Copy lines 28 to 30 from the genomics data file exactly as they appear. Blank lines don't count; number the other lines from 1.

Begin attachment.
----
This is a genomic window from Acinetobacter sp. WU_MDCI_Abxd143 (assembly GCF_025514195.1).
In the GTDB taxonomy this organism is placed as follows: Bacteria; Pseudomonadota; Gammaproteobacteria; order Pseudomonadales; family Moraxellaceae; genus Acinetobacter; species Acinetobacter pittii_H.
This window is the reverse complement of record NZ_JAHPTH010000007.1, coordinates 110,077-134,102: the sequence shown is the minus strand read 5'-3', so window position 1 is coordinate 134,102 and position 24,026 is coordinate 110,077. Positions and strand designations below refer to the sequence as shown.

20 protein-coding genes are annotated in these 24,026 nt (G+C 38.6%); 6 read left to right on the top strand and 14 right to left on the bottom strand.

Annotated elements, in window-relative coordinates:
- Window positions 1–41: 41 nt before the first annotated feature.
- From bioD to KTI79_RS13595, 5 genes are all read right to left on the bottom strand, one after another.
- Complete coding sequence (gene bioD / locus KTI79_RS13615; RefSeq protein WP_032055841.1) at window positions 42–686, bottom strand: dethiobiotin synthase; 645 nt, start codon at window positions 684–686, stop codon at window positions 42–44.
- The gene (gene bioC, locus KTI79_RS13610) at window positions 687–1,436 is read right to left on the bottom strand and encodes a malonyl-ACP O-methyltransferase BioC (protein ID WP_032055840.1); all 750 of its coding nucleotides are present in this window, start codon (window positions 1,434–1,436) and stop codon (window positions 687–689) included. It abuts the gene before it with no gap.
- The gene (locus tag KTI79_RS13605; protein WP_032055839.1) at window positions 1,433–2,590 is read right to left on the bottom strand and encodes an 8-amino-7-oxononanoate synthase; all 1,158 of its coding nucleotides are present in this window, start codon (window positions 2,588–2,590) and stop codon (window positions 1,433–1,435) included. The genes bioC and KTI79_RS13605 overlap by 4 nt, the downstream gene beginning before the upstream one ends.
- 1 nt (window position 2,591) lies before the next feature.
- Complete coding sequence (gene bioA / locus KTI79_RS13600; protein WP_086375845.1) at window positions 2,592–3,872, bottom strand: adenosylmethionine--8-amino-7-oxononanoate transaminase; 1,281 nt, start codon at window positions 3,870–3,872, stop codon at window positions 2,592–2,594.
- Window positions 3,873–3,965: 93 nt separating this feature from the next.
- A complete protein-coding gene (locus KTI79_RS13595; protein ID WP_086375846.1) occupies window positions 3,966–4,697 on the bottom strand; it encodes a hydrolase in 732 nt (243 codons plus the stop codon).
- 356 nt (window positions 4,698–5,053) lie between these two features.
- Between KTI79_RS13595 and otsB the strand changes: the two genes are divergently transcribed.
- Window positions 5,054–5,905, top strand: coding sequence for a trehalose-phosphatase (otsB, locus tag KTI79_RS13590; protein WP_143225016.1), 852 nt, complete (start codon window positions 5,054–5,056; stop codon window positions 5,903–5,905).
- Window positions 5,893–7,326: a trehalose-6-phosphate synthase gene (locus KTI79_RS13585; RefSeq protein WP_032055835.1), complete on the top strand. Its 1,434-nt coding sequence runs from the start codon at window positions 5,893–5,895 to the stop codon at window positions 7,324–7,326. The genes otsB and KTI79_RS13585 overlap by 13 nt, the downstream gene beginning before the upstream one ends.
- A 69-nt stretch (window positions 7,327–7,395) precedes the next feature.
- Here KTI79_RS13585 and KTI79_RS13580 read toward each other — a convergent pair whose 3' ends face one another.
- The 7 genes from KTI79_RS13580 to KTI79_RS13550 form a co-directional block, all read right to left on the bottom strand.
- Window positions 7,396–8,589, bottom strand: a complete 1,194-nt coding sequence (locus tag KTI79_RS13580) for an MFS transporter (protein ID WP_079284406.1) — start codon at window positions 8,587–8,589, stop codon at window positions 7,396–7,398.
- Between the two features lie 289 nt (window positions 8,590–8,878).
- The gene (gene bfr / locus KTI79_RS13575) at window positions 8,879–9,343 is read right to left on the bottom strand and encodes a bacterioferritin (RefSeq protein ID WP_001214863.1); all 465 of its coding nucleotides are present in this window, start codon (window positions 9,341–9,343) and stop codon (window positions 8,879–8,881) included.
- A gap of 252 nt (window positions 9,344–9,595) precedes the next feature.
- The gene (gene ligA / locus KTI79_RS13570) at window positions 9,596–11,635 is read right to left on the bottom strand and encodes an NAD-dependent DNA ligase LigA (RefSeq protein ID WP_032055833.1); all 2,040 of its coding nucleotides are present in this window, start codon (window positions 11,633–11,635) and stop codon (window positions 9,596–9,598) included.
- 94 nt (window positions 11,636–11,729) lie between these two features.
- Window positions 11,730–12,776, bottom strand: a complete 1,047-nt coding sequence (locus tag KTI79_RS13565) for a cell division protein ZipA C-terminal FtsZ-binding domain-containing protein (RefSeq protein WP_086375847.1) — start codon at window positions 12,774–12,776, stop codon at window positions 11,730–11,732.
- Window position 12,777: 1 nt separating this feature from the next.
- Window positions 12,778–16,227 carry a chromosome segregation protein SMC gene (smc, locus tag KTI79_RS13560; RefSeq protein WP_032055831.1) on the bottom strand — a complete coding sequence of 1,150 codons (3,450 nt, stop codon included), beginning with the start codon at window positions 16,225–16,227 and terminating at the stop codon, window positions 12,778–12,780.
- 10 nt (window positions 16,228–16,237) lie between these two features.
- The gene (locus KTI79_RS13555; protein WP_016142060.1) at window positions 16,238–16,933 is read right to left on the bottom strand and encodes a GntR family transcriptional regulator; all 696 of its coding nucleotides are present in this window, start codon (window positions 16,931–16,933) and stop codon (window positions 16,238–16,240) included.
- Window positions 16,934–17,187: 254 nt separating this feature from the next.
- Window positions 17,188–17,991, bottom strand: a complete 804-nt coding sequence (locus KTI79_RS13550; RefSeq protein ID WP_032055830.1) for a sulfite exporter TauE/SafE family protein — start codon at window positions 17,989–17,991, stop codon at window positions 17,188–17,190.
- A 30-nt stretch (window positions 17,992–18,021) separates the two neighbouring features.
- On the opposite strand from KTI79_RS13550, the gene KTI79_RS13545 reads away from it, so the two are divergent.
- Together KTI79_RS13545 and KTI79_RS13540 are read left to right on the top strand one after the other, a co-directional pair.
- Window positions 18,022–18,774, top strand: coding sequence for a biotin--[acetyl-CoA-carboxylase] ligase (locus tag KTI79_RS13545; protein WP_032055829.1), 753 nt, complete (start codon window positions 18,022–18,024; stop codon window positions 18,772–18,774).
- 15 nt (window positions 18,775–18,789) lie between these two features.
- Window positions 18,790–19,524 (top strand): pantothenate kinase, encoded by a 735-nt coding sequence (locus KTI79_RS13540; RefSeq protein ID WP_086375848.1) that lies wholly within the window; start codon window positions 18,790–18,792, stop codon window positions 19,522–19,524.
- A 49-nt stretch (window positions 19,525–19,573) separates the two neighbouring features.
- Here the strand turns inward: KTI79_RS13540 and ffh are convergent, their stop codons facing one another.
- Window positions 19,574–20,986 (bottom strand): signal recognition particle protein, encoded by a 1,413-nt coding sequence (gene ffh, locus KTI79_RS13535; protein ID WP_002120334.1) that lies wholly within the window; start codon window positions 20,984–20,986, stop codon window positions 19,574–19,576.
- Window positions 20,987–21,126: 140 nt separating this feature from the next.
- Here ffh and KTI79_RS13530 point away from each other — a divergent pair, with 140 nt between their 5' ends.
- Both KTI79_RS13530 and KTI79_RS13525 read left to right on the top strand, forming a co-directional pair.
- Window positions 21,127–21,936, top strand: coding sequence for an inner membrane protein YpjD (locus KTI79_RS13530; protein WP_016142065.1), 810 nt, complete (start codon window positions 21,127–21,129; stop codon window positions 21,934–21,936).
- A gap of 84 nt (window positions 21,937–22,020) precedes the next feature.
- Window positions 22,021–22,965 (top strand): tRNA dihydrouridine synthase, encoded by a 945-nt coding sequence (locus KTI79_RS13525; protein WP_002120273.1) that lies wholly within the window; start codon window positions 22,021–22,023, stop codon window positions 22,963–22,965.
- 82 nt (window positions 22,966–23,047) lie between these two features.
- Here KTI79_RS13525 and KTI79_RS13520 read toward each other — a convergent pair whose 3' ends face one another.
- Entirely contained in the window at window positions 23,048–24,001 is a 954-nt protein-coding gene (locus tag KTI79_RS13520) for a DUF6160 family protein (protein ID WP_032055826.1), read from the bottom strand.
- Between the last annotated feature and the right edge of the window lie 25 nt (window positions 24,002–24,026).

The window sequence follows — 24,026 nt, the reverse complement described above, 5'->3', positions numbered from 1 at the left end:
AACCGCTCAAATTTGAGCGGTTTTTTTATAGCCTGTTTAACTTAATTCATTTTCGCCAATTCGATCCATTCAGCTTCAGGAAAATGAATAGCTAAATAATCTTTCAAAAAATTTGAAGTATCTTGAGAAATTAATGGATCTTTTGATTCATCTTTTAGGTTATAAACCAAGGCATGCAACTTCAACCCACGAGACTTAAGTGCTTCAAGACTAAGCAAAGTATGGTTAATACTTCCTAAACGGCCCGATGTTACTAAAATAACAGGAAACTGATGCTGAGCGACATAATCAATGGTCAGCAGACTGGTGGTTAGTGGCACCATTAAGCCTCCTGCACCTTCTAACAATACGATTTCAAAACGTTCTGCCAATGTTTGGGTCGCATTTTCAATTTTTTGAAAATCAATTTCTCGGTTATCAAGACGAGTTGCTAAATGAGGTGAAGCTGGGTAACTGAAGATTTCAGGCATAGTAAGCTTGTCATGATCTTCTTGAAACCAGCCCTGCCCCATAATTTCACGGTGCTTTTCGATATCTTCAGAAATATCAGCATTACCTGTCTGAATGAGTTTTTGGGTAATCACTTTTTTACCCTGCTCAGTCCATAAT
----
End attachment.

- Window positions 11,730–12,776, bottom strand: a complete 1,047-nt coding sequence (locus tag KTI79_RS13565) for a cell division protein ZipA C-terminal FtsZ-binding domain-containing protein (RefSeq protein WP_086375847.1) — start codon at window positions 12,774–12,776, stop codon at window positions 11,730–11,732.
- Window position 12,777: 1 nt separating this feature from the next.
- Window positions 12,778–16,227 carry a chromosome segregation protein SMC gene (smc, locus tag KTI79_RS13560; RefSeq protein WP_032055831.1) on the bottom strand — a complete coding sequence of 1,150 codons (3,450 nt, stop codon included), beginning with the start codon at window positions 16,225–16,227 and terminating at the stop codon, window positions 12,778–12,780.